Our towns economy is based on education, so there are several big boarding schools and a university which has just opened for the 2019 academic year.

Day Zero as we call it is 2 days away. When the taps will dry and there will be no water. Already the one side of town has been without water for 3 days. The people there are very poor, with an unemployment rate of 70 percent. They cannot afford to fetch or buy water. Any minute a huge protest is going to erupt there resulting in violence and looting. 

It’s a giant scary mess. Our municipality is so dysfunctional that this has not been managing the problem. Our town is kind of in the middle of nowhere in a rural province of South Africa, so I am not sure how we are going to get water in.

Its really interesting to see how the town continues to wait til the last minute to start saving water. Still toilets are being flushed, baths are being taken, swimming pools filled. Sometimes I think the only way humanity will learn is the hard way. And s*** is about to get very real in this town.

Here is one comment from another group member in response:

“Honestly friend, I would start grabbing friends and knocking on doors now. Start with whoever runs the school, then go higher up, higher up and higher up. Take a journalist or editor of the local Newspaper with you. Then I would go to the native people or older generations and ask them what they do during the droughts and how they get through it. If thicket is growing I would say their roots run deep and that’s where the water is. Lastly, what is the history of the indigenous people there? Did they migrate often or did they usually stay in one place. The reason I ask is because where there are still indigenous practices runs ancient wisdom as to how they handled these situations and some things can be applicable to today.”

And to this I would add: Water scarcity (albeit caused by waste and mismanagement) is real, and likely coming to a place near each and every one of us if it hasn’t already. We all need to start taking responsibility for building our water-supply resiliency at the household and community level. Collect rainwater; also radically cut our need. People in the USA use an average of 100 gallons of water per person per day, mostly for lawns, plus showers and laundry. In the old days in this country, we used 10 gallons per person per day. Time to radically reduce! 

A key pointer, as mentioned by the commenter I quoted above, is “go to the native people or older generations and ask them what they do during the droughts and how they get through it.” This is a great tip in general: Find out how the old-timers got their daily needs met. Whether it’s water shortage or a power blackout or any other crisis, a great way to prepare is find out how people used to do things in the old days before electricity, running water, freely available long-distance transport, and other modern conveniences. It can actually be surprisingly simple to build resiliency into your household if you do a bit of research on “how the old-timers did it.”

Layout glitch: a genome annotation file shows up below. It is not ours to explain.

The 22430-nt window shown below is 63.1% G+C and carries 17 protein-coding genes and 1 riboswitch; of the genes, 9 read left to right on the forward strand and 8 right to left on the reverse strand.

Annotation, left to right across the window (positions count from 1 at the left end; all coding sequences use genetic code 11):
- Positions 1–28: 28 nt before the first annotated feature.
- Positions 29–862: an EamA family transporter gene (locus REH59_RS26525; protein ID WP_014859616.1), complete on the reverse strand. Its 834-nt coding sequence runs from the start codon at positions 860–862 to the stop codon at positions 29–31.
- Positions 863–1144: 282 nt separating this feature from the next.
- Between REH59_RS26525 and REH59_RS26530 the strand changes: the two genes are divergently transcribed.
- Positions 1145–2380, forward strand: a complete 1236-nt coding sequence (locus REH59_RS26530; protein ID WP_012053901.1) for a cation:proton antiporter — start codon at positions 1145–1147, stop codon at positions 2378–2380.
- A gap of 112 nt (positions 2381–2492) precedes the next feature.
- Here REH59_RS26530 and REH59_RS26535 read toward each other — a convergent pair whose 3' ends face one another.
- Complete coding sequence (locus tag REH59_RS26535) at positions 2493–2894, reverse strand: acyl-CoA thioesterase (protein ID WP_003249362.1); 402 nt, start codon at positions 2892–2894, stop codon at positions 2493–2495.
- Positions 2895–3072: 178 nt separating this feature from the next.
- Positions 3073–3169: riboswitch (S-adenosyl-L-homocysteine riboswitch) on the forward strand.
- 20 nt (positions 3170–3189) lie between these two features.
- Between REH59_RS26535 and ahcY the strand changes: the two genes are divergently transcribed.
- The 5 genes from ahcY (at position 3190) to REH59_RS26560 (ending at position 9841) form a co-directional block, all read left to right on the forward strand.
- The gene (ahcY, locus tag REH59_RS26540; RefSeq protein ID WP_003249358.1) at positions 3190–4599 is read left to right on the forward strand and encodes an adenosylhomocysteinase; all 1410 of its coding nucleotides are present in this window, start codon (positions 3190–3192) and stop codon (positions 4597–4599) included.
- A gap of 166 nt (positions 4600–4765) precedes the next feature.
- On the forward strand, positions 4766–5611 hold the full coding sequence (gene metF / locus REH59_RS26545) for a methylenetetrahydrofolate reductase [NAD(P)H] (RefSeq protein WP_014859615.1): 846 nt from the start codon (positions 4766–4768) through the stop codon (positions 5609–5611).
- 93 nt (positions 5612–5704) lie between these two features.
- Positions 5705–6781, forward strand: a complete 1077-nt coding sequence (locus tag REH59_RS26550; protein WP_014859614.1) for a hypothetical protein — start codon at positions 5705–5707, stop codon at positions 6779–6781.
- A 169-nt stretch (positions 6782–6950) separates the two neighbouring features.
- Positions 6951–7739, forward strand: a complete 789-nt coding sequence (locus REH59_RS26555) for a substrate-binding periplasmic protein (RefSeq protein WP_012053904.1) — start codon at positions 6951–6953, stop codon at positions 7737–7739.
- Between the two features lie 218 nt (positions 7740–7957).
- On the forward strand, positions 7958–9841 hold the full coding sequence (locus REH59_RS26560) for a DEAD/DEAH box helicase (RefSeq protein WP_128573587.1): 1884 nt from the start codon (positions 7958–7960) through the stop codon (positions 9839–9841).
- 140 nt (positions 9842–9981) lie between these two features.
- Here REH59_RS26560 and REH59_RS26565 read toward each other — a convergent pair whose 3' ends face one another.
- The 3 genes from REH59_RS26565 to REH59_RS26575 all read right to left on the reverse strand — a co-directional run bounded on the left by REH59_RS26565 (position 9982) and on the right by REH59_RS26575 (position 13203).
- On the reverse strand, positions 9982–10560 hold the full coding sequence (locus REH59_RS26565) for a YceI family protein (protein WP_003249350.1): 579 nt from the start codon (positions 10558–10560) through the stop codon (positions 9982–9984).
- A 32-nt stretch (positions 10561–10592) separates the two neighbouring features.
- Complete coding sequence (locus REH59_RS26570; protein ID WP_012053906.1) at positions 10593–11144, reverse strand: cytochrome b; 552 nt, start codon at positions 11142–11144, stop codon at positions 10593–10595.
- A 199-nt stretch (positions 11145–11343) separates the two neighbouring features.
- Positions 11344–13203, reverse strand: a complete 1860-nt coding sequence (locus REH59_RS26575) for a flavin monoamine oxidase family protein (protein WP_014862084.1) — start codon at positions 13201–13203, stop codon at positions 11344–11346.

There is really no need for shortages of water or anything else. Conservation and working with nature rather than against her is simple and free, and provides many personal benefits along with the planetary ones. That is why I’m so passionate about low-footprint living. (And why I’m so determined to get the word out to as many folks as will listen!)

Working together, helping one another, we can get through these crises of extreme weather, build resiliency at the household and community level, and bring common-sense back into the design of our human-built environment.

Update: The woman in South Africa posted an update:

Hey guys. So some of you asked for an update. Today was the 5th day of no water for 80 000 residents of the town. Compounded by the fact that our waste removal services have been on strike for 3 weeks now. So basically the town is thirsty and dirty.
Today saw people breaking into fire hydrants a cross the city and selling the water to affected people. Quite scary given that fires break out on the surrounding mountains almost daily.
Tomorrow a local South African aid group is sending in water from Durban and Cape Town.
The worst of it is that the municipality won’t give anyone a straight answer on what the problem is. We are told that plans are being made and that’s all. I am no engineer but their plans don’t sound feasible to me. Also they seem to change almost daily. There is always a new excuse. I think they are just trying to avoid some kind of social anarchy.
At least the national media has picked up on our story now.
For those who asked about Cape Town… How ironic is that Cape Town is now sending us water.